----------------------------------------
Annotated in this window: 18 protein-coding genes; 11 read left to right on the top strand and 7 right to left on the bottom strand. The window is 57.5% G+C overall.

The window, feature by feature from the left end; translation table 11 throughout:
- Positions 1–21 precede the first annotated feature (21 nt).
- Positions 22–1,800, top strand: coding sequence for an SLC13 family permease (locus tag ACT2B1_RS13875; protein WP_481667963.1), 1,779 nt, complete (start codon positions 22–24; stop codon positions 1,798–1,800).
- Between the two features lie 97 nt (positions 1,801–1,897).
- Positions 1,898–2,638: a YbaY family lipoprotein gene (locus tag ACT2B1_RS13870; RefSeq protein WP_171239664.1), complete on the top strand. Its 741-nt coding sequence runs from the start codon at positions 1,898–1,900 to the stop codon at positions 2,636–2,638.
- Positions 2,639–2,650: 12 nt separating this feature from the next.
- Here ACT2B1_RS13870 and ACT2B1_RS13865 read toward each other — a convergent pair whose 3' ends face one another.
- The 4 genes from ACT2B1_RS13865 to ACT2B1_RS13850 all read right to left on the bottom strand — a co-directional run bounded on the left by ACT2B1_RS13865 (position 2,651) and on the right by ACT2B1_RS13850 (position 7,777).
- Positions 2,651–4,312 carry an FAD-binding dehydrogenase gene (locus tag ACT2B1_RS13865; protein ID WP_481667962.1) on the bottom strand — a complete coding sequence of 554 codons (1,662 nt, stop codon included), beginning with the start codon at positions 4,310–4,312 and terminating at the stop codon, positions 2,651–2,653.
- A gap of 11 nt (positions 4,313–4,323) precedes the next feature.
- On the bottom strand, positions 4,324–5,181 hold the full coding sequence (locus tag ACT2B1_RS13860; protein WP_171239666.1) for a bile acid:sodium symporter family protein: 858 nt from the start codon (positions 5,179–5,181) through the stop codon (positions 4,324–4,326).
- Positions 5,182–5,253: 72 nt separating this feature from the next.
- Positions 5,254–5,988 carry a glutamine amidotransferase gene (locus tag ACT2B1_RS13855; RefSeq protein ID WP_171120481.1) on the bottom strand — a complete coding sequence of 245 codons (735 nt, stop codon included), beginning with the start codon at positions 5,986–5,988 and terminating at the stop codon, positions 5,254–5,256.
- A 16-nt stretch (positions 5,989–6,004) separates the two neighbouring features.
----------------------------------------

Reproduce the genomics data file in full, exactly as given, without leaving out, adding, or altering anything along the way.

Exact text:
Annotated in this window: 18 protein-coding genes; 11 read left to right on the top strand and 7 right to left on the bottom strand. The window is 57.5% G+C overall.

The window, feature by feature from the left end; translation table 11 throughout:
- Positions 1–21 precede the first annotated feature (21 nt).
- Positions 22–1,800, top strand: coding sequence for an SLC13 family permease (locus tag ACT2B1_RS13875; protein WP_481667963.1), 1,779 nt, complete (start codon positions 22–24; stop codon positions 1,798–1,800).
- Between the two features lie 97 nt (positions 1,801–1,897).
- Positions 1,898–2,638: a YbaY family lipoprotein gene (locus tag ACT2B1_RS13870; RefSeq protein WP_171239664.1), complete on the top strand. Its 741-nt coding sequence runs from the start codon at positions 1,898–1,900 to the stop codon at positions 2,636–2,638.
- Positions 2,639–2,650: 12 nt separating this feature from the next.
- Here ACT2B1_RS13870 and ACT2B1_RS13865 read toward each other — a convergent pair whose 3' ends face one another.
- The 4 genes from ACT2B1_RS13865 to ACT2B1_RS13850 all read right to left on the bottom strand — a co-directional run bounded on the left by ACT2B1_RS13865 (position 2,651) and on the right by ACT2B1_RS13850 (position 7,777).
- Positions 2,651–4,312 carry an FAD-binding dehydrogenase gene (locus tag ACT2B1_RS13865; protein ID WP_481667962.1) on the bottom strand — a complete coding sequence of 554 codons (1,662 nt, stop codon included), beginning with the start codon at positions 4,310–4,312 and terminating at the stop codon, positions 2,651–2,653.
- A gap of 11 nt (positions 4,313–4,323) precedes the next feature.
- On the bottom strand, positions 4,324–5,181 hold the full coding sequence (locus tag ACT2B1_RS13860; protein WP_171239666.1) for a bile acid:sodium symporter family protein: 858 nt from the start codon (positions 5,179–5,181) through the stop codon (positions 4,324–4,326).
- Positions 5,182–5,253: 72 nt separating this feature from the next.
- Positions 5,254–5,988 carry a glutamine amidotransferase gene (locus tag ACT2B1_RS13855; RefSeq protein ID WP_171120481.1) on the bottom strand — a complete coding sequence of 245 codons (735 nt, stop codon included), beginning with the start codon at positions 5,986–5,988 and terminating at the stop codon, positions 5,254–5,256.
- A 16-nt stretch (positions 5,989–6,004) separates the two neighbouring features.